29.05.2015 Car Insurance
Last year, Irish road deaths increased for the first time since 2005. Until then, fatalities on Irish roads were decreasing every year. So what caused this unexpected rise in 2013?
When Ireland started taking record of road deaths in 1959, it soon became apparent that fatalities were increasing every year. In the space of 13 years they almost doubled from 306 in 1959 to 640 in 1972. Over the seventies the number fluctuated but never went below 500 thus making the seventies the most dangerous period for Irish roads since records began. The government decided to take action and concentrate efforts on preventing road deaths. The average fatalities per decade decreased from 588 in the seventies to 485 in the eighties, 441 in the nineties, 353 in the naughties, to an average of 179 in this decade so far.
Where Did We Go Wrong in 2013?
2013 put a black mark on our every improving record sheet. Why did we jump from 162 deaths in 2012 to 190 in 2013?
One thing that stood out was the number of motorcycle fatalities. Motorcyclist deaths almost doubled (up 44%) from 16 in 2012 to 27 in 20131. This could be due to the bad weather at the beginning of the year, but it could also be because of the good weather. The Communications Manager for the RSA, Brian Farrell said that the good spells of weather that we had may have brought more bikers out on to the roads1.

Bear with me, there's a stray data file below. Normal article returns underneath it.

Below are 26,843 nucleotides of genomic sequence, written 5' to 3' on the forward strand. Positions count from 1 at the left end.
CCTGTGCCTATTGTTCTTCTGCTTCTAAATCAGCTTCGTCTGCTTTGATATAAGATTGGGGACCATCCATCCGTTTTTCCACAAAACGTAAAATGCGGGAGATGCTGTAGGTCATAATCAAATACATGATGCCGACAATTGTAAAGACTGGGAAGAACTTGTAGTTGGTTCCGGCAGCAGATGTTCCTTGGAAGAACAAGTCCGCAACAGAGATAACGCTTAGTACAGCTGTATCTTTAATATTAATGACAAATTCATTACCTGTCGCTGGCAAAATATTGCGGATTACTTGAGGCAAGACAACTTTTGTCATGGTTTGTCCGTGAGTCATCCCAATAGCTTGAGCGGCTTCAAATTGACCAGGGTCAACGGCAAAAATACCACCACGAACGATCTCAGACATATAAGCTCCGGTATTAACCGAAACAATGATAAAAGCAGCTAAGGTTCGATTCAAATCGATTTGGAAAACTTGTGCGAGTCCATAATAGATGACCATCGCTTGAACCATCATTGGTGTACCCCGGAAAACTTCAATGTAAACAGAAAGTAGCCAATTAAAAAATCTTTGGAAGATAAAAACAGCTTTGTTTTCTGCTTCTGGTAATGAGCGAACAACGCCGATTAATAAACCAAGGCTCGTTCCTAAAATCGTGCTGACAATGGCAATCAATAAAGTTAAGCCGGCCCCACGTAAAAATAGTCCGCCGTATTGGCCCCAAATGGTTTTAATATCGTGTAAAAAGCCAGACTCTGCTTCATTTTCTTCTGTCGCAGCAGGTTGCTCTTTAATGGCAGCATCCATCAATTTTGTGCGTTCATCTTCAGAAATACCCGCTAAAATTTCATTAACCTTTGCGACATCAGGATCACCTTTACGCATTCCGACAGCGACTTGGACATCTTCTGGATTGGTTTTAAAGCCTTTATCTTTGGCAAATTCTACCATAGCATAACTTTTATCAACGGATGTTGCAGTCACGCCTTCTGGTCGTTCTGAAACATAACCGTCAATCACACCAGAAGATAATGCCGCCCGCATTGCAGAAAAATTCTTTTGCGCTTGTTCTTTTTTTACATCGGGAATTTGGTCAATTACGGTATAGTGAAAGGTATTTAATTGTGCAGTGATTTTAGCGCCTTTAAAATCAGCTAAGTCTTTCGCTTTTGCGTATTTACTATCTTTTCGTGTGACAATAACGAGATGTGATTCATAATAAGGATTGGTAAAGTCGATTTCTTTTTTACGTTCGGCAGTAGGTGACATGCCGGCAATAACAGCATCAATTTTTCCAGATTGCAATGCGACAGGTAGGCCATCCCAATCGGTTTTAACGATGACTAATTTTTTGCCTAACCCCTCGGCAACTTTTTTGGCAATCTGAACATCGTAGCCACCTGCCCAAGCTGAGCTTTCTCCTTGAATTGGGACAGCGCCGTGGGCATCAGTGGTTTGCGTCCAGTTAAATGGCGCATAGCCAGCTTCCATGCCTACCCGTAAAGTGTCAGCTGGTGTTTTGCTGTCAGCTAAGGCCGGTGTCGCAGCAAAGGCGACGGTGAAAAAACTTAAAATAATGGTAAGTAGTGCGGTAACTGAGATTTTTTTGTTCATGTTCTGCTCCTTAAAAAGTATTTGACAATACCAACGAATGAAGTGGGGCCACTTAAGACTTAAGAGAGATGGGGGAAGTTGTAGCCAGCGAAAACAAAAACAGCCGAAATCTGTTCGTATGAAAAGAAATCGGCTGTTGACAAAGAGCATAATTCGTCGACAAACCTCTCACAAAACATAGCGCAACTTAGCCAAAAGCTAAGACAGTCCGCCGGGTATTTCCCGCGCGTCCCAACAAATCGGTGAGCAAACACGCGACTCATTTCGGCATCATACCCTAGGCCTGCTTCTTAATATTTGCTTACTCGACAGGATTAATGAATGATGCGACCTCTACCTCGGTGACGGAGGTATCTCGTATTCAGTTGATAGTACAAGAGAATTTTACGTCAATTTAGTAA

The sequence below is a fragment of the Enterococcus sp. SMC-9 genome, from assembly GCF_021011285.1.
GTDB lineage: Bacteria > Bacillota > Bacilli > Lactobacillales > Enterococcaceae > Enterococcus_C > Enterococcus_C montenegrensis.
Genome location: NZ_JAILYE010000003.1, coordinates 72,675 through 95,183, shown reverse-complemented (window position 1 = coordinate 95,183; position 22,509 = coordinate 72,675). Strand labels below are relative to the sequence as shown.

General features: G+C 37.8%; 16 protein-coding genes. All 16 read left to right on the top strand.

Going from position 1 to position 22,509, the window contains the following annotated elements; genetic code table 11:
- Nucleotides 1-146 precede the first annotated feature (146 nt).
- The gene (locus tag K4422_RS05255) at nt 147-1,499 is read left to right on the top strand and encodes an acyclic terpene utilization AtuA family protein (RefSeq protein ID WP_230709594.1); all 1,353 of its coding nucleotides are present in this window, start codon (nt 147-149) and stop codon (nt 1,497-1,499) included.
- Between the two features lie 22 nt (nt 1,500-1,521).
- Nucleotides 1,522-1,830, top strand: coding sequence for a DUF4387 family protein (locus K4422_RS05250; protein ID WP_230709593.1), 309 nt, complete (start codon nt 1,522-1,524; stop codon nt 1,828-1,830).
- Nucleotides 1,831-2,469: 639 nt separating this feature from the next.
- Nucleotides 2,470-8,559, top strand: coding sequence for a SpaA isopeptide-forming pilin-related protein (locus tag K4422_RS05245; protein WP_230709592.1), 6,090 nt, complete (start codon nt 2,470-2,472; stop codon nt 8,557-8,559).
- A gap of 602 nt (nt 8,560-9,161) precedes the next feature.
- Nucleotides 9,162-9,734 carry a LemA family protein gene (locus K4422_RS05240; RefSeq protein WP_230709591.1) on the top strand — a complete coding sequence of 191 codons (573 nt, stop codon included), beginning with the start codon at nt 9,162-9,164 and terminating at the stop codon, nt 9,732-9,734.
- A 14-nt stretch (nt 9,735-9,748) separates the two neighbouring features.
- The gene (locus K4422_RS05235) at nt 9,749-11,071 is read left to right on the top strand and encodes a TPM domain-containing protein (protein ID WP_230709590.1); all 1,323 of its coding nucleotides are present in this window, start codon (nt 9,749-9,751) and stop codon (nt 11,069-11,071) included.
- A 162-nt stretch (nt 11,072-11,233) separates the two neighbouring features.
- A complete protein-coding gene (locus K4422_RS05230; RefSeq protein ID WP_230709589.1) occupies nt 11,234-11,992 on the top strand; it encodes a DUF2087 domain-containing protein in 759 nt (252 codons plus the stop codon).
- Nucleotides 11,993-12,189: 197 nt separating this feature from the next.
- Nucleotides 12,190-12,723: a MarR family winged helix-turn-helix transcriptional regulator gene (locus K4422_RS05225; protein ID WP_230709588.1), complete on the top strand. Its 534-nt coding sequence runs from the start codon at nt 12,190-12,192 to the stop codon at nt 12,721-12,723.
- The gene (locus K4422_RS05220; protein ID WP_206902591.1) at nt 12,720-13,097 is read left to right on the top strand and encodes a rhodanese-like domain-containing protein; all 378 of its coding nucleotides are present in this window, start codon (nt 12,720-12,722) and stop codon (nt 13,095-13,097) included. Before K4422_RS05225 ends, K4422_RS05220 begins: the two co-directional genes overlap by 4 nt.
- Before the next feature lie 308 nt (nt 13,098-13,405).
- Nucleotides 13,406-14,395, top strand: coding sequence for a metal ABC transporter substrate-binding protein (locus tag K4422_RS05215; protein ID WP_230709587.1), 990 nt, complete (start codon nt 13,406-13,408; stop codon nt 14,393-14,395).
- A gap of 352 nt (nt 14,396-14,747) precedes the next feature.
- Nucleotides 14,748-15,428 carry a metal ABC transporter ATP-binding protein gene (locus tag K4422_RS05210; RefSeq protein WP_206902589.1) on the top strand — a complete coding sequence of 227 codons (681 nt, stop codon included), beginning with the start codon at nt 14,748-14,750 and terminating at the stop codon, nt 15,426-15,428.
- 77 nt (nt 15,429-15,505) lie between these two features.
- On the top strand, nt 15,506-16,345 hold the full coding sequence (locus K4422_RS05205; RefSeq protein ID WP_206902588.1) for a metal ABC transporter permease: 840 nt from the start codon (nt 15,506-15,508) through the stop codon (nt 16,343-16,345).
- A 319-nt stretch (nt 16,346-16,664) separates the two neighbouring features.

Another reason for the increase in road deaths could have been due to cuts in law enforcement. Budget restrictions meant that the Garda traffic unit had access to fewer resources for law enforcement in 2013. Gay Byrne, the chairman of the RSA, said the traffic corps was down from 1200 people in 2010 to 800 in 20131. However this argument was counteracted by the Leo Varadkar, the Minister for Transport, who said that there is no direct correlation between the number of gardaí and road deaths because in 2010 there were more gardaí but there were also more road deaths2. Whatever caused the 2013 increase, every effort must be made to prevent the number from rising again in 2014.
So How Can We Improve?
Irish people need to learn to adapt to our increasingly variable weather. We need to learn how to drive in high winds and learn that roads are particularly slippery when rained on after a long period of dryness. We also need to learn when to say ‘it’s too dangerous to drive today.’ The usual advice still applies: slow down, put away the mobile phone, wear your seat belt, stop drinking and driving. The responsibility needs to be placed on pedestrians and cyclists too to wear high visibility jackets and obey the rules of the road.
So are Irish Roads Getting Safer or More Dangerous?
Relative to the state of Irish roads in previous decades, Irish roads are getting safer. Today road deaths are a third of what they were in the seventies and they are half of what they were a decade ago. However, the upward turn in 2013’s figures remind us that we cannot become complacent and we still have work to do.
Whatever road you're driving on, here's a reminder to make sure you have car insurance before you begin. At AIG, we offer low cost car insurance quotes with absolutely no administration fees, so if you need to talk to someone simply phone 1890 27 27 27 or go to aig.ie for a quote today.